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Due to Tarski's result, it is well-known that the first-order theory of reals $(\mathbb{R},+,\cdot,<,=,0,1)$ is decidable. I am working on a paper where I need an extension of this result. More precisely, I would like to consider formulas that involve rational functions, rational coefficients, minima and maxima. Trigonometric functions or exponential functions, instead, are excluded.

While this seems to me to be a straightforward consequence of Tarski's result (essentially, rewrite any formula with the above functions into one with polynomials only; e.g., rewrite $\sqrt[2]{x}$ into $\exists z (z^2 = x)$; for two polynomials $p$ and $q$, rewrite the formula $p / q \leq 1$ into $p \leq q$ and so on).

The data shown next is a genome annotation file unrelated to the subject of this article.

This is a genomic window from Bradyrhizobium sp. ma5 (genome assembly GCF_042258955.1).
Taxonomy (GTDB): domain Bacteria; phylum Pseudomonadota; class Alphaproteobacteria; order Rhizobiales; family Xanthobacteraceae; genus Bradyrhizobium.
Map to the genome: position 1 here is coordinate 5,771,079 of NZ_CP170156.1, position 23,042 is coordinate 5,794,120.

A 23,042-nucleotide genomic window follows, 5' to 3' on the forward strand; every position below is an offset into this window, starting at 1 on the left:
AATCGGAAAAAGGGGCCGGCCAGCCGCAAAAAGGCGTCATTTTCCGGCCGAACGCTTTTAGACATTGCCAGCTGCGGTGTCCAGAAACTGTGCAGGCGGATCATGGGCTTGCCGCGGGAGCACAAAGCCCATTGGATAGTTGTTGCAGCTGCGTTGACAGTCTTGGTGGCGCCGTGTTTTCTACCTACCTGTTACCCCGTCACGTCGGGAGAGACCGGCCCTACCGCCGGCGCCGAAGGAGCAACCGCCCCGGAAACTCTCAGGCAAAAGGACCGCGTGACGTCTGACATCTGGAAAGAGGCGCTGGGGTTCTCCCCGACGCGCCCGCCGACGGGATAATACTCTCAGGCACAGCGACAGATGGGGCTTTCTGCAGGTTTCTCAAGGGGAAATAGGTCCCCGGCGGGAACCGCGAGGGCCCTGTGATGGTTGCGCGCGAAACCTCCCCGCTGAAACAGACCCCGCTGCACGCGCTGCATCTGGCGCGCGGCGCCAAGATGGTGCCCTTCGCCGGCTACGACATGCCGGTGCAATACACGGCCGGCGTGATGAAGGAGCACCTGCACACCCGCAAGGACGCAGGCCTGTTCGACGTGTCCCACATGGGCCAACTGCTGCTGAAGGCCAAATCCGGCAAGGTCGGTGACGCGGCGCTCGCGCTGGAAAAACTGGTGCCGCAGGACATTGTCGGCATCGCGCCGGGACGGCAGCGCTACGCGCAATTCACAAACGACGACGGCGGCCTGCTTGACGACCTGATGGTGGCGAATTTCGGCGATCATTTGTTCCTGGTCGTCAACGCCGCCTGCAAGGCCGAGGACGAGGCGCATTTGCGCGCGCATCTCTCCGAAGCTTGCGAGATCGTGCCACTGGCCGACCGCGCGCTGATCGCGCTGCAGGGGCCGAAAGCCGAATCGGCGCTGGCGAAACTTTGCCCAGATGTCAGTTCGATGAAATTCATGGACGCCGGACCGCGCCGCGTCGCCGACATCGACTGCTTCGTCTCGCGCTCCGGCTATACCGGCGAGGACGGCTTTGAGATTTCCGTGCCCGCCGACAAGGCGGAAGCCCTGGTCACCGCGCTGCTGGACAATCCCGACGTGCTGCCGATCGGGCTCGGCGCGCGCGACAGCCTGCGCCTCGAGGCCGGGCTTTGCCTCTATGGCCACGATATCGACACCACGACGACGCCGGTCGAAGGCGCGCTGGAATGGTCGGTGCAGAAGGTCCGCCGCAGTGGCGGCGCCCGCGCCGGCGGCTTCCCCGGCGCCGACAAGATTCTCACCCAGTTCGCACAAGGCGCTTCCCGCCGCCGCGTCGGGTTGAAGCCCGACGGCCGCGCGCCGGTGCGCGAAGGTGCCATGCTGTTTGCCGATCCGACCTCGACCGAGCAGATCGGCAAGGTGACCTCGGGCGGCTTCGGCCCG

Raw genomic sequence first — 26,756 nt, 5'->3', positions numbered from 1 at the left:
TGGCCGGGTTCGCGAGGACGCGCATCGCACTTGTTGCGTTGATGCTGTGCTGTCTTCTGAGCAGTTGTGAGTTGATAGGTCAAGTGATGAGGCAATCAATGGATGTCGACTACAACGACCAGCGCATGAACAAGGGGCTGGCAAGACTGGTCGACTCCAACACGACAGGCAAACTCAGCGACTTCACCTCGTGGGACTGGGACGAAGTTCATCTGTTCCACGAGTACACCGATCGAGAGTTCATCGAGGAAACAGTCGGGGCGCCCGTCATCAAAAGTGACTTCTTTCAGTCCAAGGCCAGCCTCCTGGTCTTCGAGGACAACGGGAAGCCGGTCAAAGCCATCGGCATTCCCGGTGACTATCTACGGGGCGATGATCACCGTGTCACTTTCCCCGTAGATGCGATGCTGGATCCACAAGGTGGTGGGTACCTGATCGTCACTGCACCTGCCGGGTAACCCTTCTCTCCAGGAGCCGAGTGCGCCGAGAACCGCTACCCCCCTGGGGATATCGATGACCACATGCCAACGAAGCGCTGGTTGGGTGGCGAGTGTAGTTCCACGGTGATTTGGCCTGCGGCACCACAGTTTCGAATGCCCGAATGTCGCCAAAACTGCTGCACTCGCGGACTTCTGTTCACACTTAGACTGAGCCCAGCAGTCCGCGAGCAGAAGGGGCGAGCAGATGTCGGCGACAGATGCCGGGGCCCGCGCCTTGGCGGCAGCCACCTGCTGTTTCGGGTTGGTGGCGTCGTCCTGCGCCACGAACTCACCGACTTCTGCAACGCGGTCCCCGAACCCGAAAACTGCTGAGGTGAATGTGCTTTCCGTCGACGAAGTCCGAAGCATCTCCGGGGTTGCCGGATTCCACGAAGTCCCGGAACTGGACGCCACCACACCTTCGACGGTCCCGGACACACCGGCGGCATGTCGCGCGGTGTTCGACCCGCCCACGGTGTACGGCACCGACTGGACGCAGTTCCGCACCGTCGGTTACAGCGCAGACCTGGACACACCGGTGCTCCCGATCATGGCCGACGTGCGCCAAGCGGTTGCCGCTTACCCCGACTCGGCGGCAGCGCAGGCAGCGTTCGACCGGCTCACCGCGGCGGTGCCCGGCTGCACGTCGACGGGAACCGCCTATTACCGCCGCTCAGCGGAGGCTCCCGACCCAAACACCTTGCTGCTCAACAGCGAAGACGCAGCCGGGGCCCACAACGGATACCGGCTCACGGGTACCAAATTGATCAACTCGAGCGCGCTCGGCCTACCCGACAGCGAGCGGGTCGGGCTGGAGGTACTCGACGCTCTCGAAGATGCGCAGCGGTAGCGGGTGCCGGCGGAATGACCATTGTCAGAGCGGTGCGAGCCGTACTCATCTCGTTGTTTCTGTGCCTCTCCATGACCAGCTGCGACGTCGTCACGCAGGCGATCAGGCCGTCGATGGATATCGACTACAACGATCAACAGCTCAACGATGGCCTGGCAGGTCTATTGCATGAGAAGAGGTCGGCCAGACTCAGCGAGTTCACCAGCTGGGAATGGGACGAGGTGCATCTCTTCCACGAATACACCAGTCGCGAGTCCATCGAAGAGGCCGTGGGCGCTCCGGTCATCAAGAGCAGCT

To my surprise, I could not find any paper that formally establishes this.

Before providing the proof on my own, I wanted to ask around whether someone is aware of a paper that establishes this result.

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  • $\begingroup$ The translation of $p/q\leq 1$ is more complex than you give, since you need to assert that $q\neq 0$ and deal with the possibility that one or both of $p$ and $q$ may be negative. $\endgroup$ – David Richerby May 21 '15 at 10:10
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I doubt there's a proof you can cite, since the result is obvious. The "features" you're adding are first-order definable, and first-order logic is closed under substitution.

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